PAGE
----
When we safely stow away our money away in a savings account, our bank pays us a tiny bit of interest as a small token of appreciation. At the same time, our banks often lend money to larger clients at a much higher interest rate, often investing in fossil fuel projects with detrimental environmental effects. Startlingly, the Big Four banks (think NAB, Westpac, ANZ and Commonwealth Bank) have “fuelled the fire” by loaning over $70 billion to the fossil fuels industry since 2008. 

With all this in mind, you might consider switching to a greener bank, which actively attempts to make their business practices more sustainable and reduce any harmful environmental impacts of their products and investments. Let’s break these two criteria down, shall we?

  • Environmentally-friendly business practices: these may include installing solar panels on the rooves of their local branches and any emissions targets the bank has set, alongside the GHGs used in their daily operations. You can usually find out more about these practices by leafing through your bank’s Annual Report or Sustainability Report (if they’ve got one…but if they don’t, well, yikes!).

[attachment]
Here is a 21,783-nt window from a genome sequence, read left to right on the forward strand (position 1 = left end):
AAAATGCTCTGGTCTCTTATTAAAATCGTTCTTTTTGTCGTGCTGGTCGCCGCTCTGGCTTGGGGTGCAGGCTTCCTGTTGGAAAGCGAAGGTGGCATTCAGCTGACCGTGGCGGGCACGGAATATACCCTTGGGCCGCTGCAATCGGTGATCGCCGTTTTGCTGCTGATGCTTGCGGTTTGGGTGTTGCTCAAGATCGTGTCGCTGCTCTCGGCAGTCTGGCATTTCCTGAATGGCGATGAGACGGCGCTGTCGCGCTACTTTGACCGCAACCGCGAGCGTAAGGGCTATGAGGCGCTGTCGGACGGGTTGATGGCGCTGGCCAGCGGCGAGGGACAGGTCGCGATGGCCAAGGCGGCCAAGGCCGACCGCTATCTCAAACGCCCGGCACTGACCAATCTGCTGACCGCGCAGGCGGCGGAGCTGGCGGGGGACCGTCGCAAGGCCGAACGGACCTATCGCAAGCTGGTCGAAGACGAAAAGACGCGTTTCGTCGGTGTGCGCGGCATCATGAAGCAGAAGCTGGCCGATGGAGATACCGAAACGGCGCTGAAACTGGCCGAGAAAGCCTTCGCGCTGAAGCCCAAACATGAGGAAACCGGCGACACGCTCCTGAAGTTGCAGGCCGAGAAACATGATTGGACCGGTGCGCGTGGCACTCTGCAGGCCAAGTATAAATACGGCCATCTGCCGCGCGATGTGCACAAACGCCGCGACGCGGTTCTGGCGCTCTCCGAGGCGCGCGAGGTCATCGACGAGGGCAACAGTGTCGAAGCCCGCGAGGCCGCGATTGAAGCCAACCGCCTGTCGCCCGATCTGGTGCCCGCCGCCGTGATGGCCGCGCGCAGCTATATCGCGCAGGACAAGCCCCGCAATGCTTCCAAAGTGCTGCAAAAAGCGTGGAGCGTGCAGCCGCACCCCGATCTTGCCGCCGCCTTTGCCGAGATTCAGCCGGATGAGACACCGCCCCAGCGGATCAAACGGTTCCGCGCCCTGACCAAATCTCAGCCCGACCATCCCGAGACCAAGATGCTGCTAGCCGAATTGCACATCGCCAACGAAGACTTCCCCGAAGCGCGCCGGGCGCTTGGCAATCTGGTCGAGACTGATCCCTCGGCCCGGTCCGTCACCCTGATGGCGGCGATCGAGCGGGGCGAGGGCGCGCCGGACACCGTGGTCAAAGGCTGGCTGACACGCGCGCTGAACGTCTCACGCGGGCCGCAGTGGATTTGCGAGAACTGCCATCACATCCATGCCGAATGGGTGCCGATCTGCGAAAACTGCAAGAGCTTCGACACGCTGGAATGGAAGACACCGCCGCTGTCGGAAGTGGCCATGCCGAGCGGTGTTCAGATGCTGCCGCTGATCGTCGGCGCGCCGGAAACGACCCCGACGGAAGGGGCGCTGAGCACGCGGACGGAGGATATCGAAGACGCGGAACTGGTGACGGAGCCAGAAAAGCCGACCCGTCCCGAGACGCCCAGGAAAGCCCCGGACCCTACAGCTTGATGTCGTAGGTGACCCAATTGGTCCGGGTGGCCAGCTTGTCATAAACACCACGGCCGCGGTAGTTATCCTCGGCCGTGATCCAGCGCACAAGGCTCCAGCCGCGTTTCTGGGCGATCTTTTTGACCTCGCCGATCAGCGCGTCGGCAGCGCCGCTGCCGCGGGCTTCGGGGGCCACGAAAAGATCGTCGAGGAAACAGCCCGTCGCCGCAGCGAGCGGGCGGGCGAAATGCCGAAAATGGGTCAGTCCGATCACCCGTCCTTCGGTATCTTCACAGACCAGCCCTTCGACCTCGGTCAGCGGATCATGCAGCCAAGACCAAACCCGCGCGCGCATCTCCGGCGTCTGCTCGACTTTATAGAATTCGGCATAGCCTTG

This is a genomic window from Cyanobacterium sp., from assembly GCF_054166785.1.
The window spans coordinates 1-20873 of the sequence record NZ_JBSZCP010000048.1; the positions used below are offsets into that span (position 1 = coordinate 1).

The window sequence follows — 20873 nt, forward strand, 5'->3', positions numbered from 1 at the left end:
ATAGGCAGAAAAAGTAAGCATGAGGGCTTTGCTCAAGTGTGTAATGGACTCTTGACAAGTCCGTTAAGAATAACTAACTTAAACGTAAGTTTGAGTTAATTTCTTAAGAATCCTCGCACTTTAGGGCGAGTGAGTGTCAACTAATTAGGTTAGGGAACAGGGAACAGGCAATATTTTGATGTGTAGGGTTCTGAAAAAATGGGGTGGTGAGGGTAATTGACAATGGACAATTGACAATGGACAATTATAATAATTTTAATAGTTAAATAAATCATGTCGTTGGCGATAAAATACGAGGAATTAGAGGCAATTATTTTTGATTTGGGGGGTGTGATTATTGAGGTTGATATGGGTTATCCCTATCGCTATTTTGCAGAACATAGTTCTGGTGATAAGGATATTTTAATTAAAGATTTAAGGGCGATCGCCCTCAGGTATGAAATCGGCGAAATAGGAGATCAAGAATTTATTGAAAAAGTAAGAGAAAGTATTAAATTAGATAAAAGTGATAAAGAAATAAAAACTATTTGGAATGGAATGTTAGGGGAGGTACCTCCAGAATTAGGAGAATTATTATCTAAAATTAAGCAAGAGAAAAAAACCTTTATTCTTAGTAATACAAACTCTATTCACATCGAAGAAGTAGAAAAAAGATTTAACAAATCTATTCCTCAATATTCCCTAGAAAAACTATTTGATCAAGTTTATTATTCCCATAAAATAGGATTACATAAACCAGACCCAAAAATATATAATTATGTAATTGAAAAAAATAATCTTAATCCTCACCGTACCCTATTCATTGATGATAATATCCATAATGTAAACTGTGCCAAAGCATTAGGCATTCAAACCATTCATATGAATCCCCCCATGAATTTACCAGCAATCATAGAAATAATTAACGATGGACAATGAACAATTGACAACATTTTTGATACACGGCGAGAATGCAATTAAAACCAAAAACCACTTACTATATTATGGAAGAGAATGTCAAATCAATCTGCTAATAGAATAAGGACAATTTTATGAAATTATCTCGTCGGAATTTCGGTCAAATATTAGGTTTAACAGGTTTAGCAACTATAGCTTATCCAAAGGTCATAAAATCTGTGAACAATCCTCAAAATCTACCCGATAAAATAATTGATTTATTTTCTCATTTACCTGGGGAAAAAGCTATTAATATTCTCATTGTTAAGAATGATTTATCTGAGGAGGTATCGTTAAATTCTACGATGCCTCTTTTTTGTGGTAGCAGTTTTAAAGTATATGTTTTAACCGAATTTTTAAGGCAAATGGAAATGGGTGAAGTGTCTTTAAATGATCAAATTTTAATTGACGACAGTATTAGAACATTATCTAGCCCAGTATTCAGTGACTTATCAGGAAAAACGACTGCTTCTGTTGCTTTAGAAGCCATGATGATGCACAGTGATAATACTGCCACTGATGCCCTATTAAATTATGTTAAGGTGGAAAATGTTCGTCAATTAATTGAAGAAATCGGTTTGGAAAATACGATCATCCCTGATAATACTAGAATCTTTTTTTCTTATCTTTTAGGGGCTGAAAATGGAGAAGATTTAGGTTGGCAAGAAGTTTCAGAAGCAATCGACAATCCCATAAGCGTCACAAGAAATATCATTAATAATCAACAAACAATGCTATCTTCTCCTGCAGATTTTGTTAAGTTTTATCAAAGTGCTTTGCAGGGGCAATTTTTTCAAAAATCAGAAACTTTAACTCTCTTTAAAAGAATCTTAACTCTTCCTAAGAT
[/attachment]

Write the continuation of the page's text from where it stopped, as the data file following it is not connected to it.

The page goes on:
• Sustainable investment choices and products, or socially and environmentally conscious lending criteria: in much the same way that superfunds negatively screen (‘screen out’) companies that they invest in, banks too can actively avoid giving loans to fossil fuel companies and instead support social and sustainable housing initiatives, or offer home loan packages for homes that draw on renewable power sources. 

A common misconception about ethical banks is that they demand higher fees, a myth that the RIAA has thoroughly debunked. You can also compare a list of ethical banks with those that have a record of investing in fossil fuel companies using these three tools from Market Forces, Finder and Canstar. 

Still not convinced? A leading European bank, Nordea, found that switching to an ethical bank is 27 times more effective for the planet than eating less meat, or taking shorter showers and trips to work via public transport. So much for that Myki yearly pass! 

If you’re still on the lookout for more sustainable money moves, check out these three initiatives!